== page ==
The forex reserves stand at $33 billion, according to the latest data that cover imports of around seven months.
The Bangladesh Bank in its assessment report has projected that the reserves will come down to $29 billion by the end of this fiscal which still is considered relatively strong as it will cover the import of 5.3 months when three month's coverage is standard.
Due to the strong reserve, Bangladesh did not seek a balance of payment support from the IMF after 2008.
However, in the wake of the virus outbreak, the government has sought a loan worth half of the country quota from the IMF.
Bangladesh can get around $1 billion in loans from the IMF, according to country quota.
As its forex reserves are still healthy, Bangladesh may not get much support from the IMF, said a senior executive of the Bangladesh Bank, who attended the central bank's latest meeting with the IMF.
"Although the inflow of remittance has declined in recent times, expatriates are still sending money home, which has kept the reserves strong. Moreover, both export and import will remain negative in the coming months," he added.
Bangladesh's strong position in foreign exchange has also been reflected in a recent report of The Economist.
The economy of Bangladesh has featured as strong or relatively strong in some selected indicators including public debt as a percentage of GDP, foreign debt (both public and private), cost of borrowing, and reserve cover, The Economist said.
The volume of forex reserves will fall to $23.9 billion in FY21 but will rebound in the following year to $24.7 billion, according to the Bangladesh Bank report.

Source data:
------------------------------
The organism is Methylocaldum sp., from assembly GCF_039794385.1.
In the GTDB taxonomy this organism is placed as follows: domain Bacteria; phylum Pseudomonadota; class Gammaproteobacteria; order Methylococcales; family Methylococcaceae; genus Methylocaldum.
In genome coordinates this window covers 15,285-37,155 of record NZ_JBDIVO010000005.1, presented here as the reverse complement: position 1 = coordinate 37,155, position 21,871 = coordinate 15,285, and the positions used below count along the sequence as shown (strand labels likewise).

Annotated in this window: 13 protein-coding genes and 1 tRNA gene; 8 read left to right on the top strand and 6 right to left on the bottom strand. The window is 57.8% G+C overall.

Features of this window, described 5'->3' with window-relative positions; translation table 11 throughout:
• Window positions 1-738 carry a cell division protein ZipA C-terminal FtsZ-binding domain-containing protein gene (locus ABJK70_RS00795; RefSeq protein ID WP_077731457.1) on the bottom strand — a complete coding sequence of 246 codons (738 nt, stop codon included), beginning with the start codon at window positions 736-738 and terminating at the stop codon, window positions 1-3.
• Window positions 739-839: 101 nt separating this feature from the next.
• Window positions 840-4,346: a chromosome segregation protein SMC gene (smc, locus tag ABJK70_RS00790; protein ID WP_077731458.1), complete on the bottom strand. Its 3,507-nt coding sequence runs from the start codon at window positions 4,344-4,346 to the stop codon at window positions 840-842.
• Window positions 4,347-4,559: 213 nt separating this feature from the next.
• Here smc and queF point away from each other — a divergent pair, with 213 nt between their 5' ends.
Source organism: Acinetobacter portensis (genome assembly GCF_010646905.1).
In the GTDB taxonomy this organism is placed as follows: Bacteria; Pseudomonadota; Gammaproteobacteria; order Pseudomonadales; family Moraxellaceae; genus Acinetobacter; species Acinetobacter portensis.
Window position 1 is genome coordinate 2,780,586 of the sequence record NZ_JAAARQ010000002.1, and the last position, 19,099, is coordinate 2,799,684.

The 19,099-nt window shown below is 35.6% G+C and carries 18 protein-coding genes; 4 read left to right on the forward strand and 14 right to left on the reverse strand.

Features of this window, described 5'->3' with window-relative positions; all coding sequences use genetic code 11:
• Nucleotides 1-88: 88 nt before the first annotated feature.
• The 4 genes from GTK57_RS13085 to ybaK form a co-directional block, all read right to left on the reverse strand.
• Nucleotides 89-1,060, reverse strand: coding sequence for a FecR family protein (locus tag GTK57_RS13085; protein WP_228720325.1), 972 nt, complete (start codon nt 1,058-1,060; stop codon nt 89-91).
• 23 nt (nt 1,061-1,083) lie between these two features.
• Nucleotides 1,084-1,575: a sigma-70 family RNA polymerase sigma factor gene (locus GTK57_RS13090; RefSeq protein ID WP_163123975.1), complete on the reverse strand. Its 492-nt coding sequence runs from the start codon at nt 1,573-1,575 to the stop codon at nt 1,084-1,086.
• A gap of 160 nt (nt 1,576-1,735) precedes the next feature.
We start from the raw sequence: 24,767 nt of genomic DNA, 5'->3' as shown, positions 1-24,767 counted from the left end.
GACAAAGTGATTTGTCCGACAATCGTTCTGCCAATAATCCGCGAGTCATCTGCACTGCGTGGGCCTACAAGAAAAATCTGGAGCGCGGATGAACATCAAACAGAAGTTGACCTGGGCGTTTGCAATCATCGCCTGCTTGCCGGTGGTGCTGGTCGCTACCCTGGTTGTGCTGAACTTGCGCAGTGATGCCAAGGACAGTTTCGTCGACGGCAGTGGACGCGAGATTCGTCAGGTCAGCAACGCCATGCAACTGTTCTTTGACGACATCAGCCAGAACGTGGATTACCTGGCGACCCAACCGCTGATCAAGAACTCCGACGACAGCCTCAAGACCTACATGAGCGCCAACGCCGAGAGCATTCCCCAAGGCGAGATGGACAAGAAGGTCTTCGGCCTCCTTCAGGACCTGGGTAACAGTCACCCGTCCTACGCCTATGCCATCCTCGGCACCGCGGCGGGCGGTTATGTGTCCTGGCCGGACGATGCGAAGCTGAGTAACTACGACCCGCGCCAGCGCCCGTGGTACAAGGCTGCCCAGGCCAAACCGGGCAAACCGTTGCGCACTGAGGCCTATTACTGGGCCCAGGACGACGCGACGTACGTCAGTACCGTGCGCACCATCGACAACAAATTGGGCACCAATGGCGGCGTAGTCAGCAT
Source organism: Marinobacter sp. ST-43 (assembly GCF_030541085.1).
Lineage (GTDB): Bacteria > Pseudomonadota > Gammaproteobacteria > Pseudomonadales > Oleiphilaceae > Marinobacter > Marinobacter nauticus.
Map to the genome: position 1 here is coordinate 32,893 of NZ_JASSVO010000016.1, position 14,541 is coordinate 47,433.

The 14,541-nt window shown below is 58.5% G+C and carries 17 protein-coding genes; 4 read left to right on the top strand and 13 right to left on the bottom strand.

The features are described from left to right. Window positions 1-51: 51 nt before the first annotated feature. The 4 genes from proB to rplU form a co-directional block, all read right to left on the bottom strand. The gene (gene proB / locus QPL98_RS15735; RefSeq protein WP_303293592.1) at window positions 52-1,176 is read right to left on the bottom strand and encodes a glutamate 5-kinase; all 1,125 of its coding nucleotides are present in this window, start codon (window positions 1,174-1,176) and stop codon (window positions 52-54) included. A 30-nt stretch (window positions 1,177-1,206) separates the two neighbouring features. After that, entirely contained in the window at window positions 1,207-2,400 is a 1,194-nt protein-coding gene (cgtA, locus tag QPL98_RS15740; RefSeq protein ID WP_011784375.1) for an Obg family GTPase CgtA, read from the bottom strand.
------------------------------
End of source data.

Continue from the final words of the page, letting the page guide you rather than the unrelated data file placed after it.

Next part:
Though export earnings, the main source of foreign exchange reserves, saw a massive fall, by 83 percent month-on-month, in April this year, the Bangladesh Bank expects it will recover at a faster pace in the next two years.
The central bank estimates an 18 percent fall in the overall export to $32.8 billion in FY20, which will see a significant rebound in the next year to negative 0.8 percent.
Export growth will see a jump by 16 percent in FY22, according to the Bangladesh Bank.
Meanwhile, import is expected to fall by 8.8 percent in FY20 which will turn to positive growth by 4.8 percent in next year.
The current account balance is estimated to be minus 7 percent of the GDP this year and will continue in the negative territory for the next two years.
Private sector credit
Private sector credit growth remained in a downturn in the last six months, coming down to a single digit in November last year. And it is expected to end up at 8.5 percent by the end of FY20 -- far below the monetary target of 14.8 percent set for this year by the Bangladesh Bank.
However, the growth rate will come back to 12 percent in the next year, according to the Bangladesh Bank assessment report.
In a quick response to Covid-19, the Bangladesh Bank created additional money worth Tk70,794 crore to support banks in lending to virus-struck businesses.
The money was created by forming various refinance schemes and easing CRR (Cash Reserve Requirement).
The injection of new money is a part of the plan to implement a stimulus package of Tk72,750 crore announced by the prime minister to mitigate the economic impacts of the coronavirus outbreak.
Usually, banks disburse loans of Tk70,000-80,000 crore every year following credit demand, but lending capacity is assumed to be less this year due to borrowers not returning money amid a shutdown of business activities.
The central bank expects that about Tk30,000 crore will come from banks this year.
As a result, some Tk1 lakh crore is ready to flow to the market, said a senior executive of the Bangladesh Bank.